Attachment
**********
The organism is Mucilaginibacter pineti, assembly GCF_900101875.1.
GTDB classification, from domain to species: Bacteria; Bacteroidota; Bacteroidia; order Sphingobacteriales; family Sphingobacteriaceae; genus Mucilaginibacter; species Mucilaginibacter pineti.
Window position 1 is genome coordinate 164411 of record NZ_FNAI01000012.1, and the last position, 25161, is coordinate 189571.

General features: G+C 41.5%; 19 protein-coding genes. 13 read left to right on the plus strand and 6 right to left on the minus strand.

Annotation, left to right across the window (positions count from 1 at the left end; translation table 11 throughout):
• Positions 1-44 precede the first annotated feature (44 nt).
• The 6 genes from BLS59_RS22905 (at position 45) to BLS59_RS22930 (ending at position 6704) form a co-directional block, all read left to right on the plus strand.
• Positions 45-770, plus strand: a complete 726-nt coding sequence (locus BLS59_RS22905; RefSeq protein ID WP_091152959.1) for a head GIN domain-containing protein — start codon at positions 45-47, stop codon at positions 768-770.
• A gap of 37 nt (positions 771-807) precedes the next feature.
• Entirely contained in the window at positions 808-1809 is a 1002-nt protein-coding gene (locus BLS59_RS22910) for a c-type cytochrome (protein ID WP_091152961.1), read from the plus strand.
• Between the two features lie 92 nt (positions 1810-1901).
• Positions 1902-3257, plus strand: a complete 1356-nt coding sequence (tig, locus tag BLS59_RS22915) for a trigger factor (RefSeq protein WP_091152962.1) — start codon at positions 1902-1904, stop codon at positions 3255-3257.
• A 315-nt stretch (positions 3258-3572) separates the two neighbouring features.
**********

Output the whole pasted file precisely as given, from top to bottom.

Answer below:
The organism is Mucilaginibacter pineti, assembly GCF_900101875.1.
GTDB classification, from domain to species: Bacteria; Bacteroidota; Bacteroidia; order Sphingobacteriales; family Sphingobacteriaceae; genus Mucilaginibacter; species Mucilaginibacter pineti.
Window position 1 is genome coordinate 164411 of record NZ_FNAI01000012.1, and the last position, 25161, is coordinate 189571.

General features: G+C 41.5%; 19 protein-coding genes. 13 read left to right on the plus strand and 6 right to left on the minus strand.

Annotation, left to right across the window (positions count from 1 at the left end; translation table 11 throughout):
• Positions 1-44 precede the first annotated feature (44 nt).
• The 6 genes from BLS59_RS22905 (at position 45) to BLS59_RS22930 (ending at position 6704) form a co-directional block, all read left to right on the plus strand.
• Positions 45-770, plus strand: a complete 726-nt coding sequence (locus BLS59_RS22905; RefSeq protein ID WP_091152959.1) for a head GIN domain-containing protein — start codon at positions 45-47, stop codon at positions 768-770.
• A gap of 37 nt (positions 771-807) precedes the next feature.
• Entirely contained in the window at positions 808-1809 is a 1002-nt protein-coding gene (locus BLS59_RS22910) for a c-type cytochrome (protein ID WP_091152961.1), read from the plus strand.
• Between the two features lie 92 nt (positions 1810-1901).
• Positions 1902-3257, plus strand: a complete 1356-nt coding sequence (tig, locus tag BLS59_RS22915) for a trigger factor (RefSeq protein WP_091152962.1) — start codon at positions 1902-1904, stop codon at positions 3255-3257.
• A 315-nt stretch (positions 3258-3572) separates the two neighbouring features.